Archive for September 12th, 2008

Market based financial system vs bank based financial regulation

September 12, 2008

I was reading papers presented at Kansas City Fed Symposium 2008.  Three papers presented in this Symposium are epics (above 100 pages), and the other three are around 40-50 pages. Obviously, I picked the latter.

I read this paper by Anil Kashyap, Jeremy Stein and Raghu Rajan and other one by Adrias Tobin and Hyun Song Shin . Rajan et al suggest a new measure to help banks manage risks better. They say there are two things which stand out w.r.t banks in this crisis:

1) Banks continue to have substantial amount of mortgage backed securities (MBS) on their balance sheets despite having the option to securitise

2) banks financed these assets with short -term market borrowing.

Now as house prices fell, so did value and risks of MBS. As Banks sold these assets it led to fire sales depressing prices further. And as assetpositionworsened banks found it difficult to raise capital/get short term borrowing etc….This led to problems for all.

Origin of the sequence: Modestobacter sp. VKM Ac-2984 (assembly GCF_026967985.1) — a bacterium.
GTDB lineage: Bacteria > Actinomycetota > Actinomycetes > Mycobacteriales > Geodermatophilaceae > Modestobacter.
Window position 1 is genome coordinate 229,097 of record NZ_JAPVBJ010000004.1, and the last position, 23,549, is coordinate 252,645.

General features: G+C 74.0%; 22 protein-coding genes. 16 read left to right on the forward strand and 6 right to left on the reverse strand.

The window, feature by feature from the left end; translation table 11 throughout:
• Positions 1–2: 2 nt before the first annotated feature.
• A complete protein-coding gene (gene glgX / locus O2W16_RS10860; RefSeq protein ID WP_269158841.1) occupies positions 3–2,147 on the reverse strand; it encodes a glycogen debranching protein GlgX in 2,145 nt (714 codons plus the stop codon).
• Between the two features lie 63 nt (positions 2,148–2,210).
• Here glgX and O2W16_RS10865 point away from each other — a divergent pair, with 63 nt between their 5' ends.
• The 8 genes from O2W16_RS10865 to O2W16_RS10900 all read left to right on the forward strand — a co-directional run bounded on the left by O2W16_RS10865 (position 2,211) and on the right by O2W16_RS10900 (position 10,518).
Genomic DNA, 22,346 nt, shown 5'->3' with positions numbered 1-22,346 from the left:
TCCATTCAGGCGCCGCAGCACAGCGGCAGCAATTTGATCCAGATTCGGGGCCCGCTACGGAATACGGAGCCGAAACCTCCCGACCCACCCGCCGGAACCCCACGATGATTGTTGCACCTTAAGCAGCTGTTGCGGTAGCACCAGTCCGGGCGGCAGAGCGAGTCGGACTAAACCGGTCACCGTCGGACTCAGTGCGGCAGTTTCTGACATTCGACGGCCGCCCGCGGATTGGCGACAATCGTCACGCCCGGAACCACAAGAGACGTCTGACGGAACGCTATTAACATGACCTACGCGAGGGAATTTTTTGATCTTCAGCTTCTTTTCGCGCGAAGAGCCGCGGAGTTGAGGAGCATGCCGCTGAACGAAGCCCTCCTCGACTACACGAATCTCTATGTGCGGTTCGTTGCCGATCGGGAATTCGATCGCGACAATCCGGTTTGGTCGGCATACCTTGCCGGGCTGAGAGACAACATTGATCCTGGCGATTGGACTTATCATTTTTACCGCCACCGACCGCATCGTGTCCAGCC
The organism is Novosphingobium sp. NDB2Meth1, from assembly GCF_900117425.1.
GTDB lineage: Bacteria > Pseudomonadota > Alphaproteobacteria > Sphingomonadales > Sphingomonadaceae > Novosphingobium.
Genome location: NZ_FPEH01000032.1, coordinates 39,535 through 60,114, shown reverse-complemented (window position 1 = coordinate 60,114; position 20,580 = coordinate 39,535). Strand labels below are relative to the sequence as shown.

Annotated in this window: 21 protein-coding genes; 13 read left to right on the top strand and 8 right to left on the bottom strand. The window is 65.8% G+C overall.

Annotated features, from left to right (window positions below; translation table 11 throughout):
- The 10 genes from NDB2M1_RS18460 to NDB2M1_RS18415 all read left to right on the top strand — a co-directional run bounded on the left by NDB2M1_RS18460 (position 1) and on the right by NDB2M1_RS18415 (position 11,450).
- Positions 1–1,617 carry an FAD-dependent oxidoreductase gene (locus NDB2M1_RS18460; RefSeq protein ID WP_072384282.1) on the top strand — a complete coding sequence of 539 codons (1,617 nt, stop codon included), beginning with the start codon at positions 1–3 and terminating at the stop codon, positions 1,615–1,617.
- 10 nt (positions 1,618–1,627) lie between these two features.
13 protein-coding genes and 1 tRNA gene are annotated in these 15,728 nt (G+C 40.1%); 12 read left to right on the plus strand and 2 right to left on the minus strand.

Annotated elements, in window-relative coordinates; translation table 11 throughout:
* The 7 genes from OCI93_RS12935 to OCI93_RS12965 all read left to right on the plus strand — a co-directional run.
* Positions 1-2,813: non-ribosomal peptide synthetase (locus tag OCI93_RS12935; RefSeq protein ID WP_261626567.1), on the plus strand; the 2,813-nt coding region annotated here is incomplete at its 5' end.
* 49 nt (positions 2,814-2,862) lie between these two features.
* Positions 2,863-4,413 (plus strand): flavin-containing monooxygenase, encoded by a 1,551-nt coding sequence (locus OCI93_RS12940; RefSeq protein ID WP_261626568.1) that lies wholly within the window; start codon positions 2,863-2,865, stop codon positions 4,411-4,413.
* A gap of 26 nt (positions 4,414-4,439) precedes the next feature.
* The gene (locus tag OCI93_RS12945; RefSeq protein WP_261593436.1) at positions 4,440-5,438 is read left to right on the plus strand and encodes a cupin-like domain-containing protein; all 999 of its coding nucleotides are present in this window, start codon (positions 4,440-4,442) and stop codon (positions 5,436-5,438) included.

Rajan et alsay theobvious solutions is to raise capitalstandards but this has problems and doesn’t address main causes for all the problem. The main problem is banks don’t like equity capital as it is expensive.  Moreover, investors prefer to give debt as they worry that any bad decisions by managers could lead to wipe out of equitycapital.

So by asking banks to have more equity capital might be difficult to implement at the first place. But this way that capital lies inefficiently on the balance sheet which no one likes and if they again use it as they used it, we are still open to the earlier problem. Another point is that Banks were thought to be well capitalised as the crisis struck. So what is the way out?

Their main idea is that there should be a insurance market. The investors buy an insurance policy against a bank and monies are invested in a lockbox(invested in treasuries). If there is a problem with the bank the money goes to the bank and if not the money along with the interest goes back to the insurer.  JRV compares the concept to a catastrophe bond. Read the paper for more details.